The Zephyr Chronicles: Revolutionaries on the Blacktop

Although skateboarding had been around since the 1960s, it has fluctuated in both popularity and marketability up until the mid-1990s when it finally became a seemingly stabilized industry. Even former Bones Brigade rider turned one-man commercial empire, Tony Hawk, admitted in his autobiography the fear of being able to survive on meager royalty checks in the early 90s, taking side jobs in video editing to make ends meet.

But, what began in the 1960s as a mini-surfboard shaped deck on wheels to be used by young, adept surfers in the afternoon when the waves were low quickly faded from view as a kiddie pastime. Manufactured boards started disappearing and by the primitive planks of carved plywood and clay wheels from disassembled roller skates became the substitute for the remaining loyalists who never gave up skating.  It was a combination of nature (surfing technique and the drought made pool surfing popular), responsive architecture (the embankments of California’s schoolyard playgrounds), engineering (development of Urethane wheels and kick tails), publicity (the Dogtown articles), and marketing that turned the primitive youth exploit into a million and billion dollar industry (eventually).

Former pro skater and skate company co-founder, Stacey Peralta’s fine documentary,  Dogtown and z-boys, followed by the narrow-minded Hollywood dramatization of the tale, Lords of Dogtown, the story of Dogtown’s Z-Boys is no longer a legend reserved to skateboarding’s inner circle. The story of the teenage tyrants out of 1970s Venice Beach whose low-to-the-ground style of skating inspired by pro surfer Larry Birdlman forced the sport from its 1960s paradigm of nosewheelies and headstands is a now highly publicized one that at least youngsters outside of skateboarding may be able to recite because they saw that documentary about it, or that movie with Heath Ledger.

Unfortunately, the Zephyr story tends to dominate the retrospectives on skateboarding’s history. About as close as it’s come are the several documentaries on the born again former glory boys Christian Hosoi, who served time on drug charges, and Vision skater, Mark “Gator” Ragowski, who is currently serving a life sentence for murder. Those offered some background on skateboarding’s’ evolution in the 1980s as vertical gave way to street skating. Any other really extensive history of skateboarding could be found through books, and particularly Michael Brooke’s The Concrete Wave and Jocko Weyland’s very excellent The Answer is Never.

Mass commercialism and mass media really homogenized skateboarding. The tricks all got names. They all became standards. The prominent players aren’t really distinguishable in technique, except the ones that can pull off something amazingly difficult like Tony Hawk’s 900. There is no small group that really influences skateboarding anymore the way that the Zephyr did. Even later notable skaters like Rodney Mullen who’s skating is grounded in years of now defunct-freestyle. That emphasis on “style” that’s so frequently repeated in Dogtown and Z-boys documentary might mean something to skaters from that era. But probably not to young skaters of today. The flowery documentary Freewheelin‘ made in the late 1970s follows Stacey Peralta and his friends (including Tom Logan, founder of Logan Earth & Ski) as they travel to various locations for afternoon skate sessions. The group hailed from very different athletic backgrounds. One was a professional skier, another, a longboard surfer. This had an impact on the way they maneuvered their boards. Even Peralta, who was a surfer first, had a self-tailored technique that was most evident in his slalom. Freewheelin’ really gave meaning to that loose abstract, “style.”But unfortunately, it is a uniqueness that likewise appears lost in the age of mass-everything and generic representation.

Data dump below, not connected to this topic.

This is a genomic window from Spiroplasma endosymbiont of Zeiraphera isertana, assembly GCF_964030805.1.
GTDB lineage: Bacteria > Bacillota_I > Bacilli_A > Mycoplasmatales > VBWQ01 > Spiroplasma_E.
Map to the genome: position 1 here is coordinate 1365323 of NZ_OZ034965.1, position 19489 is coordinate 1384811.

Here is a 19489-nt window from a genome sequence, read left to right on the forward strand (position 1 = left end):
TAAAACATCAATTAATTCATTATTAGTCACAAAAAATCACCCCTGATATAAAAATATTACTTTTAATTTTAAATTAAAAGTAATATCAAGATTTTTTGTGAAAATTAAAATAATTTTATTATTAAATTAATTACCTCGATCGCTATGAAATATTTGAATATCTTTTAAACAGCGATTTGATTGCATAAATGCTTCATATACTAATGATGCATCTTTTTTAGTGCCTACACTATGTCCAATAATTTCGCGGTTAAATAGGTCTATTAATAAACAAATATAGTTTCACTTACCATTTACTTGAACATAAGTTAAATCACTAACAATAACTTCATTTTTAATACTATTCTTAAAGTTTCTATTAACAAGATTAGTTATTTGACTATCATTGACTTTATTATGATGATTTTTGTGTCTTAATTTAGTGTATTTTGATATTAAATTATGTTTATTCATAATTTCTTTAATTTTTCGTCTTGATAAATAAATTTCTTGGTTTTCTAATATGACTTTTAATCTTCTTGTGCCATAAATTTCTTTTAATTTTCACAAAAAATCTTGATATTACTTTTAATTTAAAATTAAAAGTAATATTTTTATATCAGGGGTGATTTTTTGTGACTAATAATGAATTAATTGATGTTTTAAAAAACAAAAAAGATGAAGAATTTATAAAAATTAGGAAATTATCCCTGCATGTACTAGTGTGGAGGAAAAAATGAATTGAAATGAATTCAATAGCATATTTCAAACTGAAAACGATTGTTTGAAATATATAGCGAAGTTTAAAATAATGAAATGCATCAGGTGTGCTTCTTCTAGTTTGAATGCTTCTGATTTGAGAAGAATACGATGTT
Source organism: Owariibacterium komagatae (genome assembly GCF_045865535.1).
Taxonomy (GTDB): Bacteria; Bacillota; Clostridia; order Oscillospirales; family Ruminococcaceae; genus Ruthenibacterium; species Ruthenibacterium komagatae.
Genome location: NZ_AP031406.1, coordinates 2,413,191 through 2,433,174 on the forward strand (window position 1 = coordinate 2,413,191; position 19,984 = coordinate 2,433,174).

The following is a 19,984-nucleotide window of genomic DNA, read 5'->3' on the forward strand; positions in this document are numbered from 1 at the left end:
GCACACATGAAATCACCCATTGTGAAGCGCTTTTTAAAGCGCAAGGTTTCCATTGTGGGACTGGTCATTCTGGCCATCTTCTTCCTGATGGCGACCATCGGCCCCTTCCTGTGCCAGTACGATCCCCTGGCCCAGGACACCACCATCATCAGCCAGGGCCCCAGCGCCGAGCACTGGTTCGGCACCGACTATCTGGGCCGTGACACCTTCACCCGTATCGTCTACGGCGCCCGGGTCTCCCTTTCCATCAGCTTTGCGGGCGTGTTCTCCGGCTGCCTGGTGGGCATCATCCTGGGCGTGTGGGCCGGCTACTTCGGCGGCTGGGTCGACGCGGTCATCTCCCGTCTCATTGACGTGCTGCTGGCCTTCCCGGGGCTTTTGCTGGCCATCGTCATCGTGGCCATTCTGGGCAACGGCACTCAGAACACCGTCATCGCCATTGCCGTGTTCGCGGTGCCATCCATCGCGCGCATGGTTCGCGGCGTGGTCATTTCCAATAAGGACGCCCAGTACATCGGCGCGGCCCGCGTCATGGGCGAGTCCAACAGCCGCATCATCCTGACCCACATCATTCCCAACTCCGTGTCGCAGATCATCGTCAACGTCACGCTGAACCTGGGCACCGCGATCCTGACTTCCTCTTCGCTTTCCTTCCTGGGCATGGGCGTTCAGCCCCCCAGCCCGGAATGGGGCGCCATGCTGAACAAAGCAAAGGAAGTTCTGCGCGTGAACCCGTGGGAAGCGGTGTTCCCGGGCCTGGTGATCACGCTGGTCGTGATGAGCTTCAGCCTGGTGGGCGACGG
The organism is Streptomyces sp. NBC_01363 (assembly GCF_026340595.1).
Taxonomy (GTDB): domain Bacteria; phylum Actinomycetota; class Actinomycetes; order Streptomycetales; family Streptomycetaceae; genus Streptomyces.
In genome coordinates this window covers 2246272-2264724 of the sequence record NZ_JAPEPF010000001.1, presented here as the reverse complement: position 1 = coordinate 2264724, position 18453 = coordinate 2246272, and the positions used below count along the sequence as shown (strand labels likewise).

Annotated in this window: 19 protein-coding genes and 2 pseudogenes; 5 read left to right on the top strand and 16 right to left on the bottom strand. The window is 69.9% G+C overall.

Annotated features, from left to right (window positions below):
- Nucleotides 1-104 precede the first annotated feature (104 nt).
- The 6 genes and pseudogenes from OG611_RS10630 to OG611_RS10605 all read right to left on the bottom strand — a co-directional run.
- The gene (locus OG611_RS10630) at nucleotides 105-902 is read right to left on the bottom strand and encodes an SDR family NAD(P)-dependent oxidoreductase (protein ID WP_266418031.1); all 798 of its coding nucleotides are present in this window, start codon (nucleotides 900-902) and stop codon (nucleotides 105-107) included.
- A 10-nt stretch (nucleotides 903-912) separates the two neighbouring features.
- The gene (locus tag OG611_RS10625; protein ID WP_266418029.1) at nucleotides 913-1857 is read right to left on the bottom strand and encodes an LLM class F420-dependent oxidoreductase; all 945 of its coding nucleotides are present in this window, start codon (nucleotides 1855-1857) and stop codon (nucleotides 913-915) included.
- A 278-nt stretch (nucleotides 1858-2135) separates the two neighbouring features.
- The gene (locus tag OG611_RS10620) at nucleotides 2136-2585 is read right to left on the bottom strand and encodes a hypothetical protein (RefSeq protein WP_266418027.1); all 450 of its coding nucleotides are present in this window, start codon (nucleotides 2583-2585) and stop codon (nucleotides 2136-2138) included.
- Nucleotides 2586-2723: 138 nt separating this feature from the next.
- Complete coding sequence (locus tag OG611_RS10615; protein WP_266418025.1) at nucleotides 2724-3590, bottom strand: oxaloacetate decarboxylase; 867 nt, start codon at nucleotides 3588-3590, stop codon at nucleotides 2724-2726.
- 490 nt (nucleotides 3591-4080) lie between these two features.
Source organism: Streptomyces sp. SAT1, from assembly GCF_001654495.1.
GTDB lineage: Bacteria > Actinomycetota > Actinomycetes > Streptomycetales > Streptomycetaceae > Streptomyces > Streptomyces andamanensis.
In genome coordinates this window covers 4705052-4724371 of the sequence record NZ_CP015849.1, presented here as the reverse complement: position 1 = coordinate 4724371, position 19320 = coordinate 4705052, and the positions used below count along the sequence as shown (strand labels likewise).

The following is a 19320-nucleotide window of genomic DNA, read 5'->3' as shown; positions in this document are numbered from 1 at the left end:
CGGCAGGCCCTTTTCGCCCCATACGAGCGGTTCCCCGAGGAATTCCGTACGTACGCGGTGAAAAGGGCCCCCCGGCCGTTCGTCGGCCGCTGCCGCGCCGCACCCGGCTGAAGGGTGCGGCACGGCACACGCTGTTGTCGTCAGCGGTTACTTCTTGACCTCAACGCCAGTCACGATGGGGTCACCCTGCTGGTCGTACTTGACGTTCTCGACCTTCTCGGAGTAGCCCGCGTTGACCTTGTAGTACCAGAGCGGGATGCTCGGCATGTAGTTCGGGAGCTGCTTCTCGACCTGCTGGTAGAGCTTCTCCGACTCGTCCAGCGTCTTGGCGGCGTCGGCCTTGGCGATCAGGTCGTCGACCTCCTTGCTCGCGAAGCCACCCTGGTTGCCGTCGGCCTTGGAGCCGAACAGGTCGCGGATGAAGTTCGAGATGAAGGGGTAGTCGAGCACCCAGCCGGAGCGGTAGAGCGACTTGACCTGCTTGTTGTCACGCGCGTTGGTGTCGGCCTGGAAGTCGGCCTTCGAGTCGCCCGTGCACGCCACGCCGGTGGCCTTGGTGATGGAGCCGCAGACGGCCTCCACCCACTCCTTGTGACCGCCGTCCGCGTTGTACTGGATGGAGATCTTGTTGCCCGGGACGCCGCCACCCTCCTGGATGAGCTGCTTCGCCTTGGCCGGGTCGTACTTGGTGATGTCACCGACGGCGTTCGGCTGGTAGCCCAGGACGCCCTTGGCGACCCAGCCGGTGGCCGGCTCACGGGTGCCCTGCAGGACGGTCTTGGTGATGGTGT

Where there lacks more extensive histories of a sport that began four decades back, a review of the Dogtown and Z-boys, which offers insight on both the pre-commercial and post-commercial developments (whereas Lords of Dogtown is saturated with focus on the latter) reveals that the core of the legend is that major shifts in the sport can be synthesized to a simple event: neighborhood surfers emulated their favorite pro surfers on a pavement playground. On a concrete wave. That is the beginning of the Dogtown story. The histories tennd to understate the fact that skateboarding became what it became because of the unadulterated spirit of its the people who did it for fun, and stuck with, making sure that skateboarding, even in it’s darkest days, never completely disappeared. They existed all along. Dana Brown, son of Endless Summer director Bruce Brown, may have been one of the few to really capture that perpetual essence, but in the surfing world, with his documentary, Step Into Liquid. It focused on various sects of die-hard surfers and their own definitions of the perfect wave. They may buy factory-produced surfboards and wetsuits, but when it comes to running out in the cold ripples of Wisconsin’s waters (yes… Wisconsin), the brand of board or the logo on the wetsuit doesn’t matter one damn because the enjoyment, that purest thrill, stems from the emotional, the mental, the physical, and the spiritual connection to the activity. Skaters are the same. It’s those moments when the fact that pro surfer Kelly Slater won a world championship title or that skateboarder Geoff Rowley has a signature shoe doesn’t mean jack shit.


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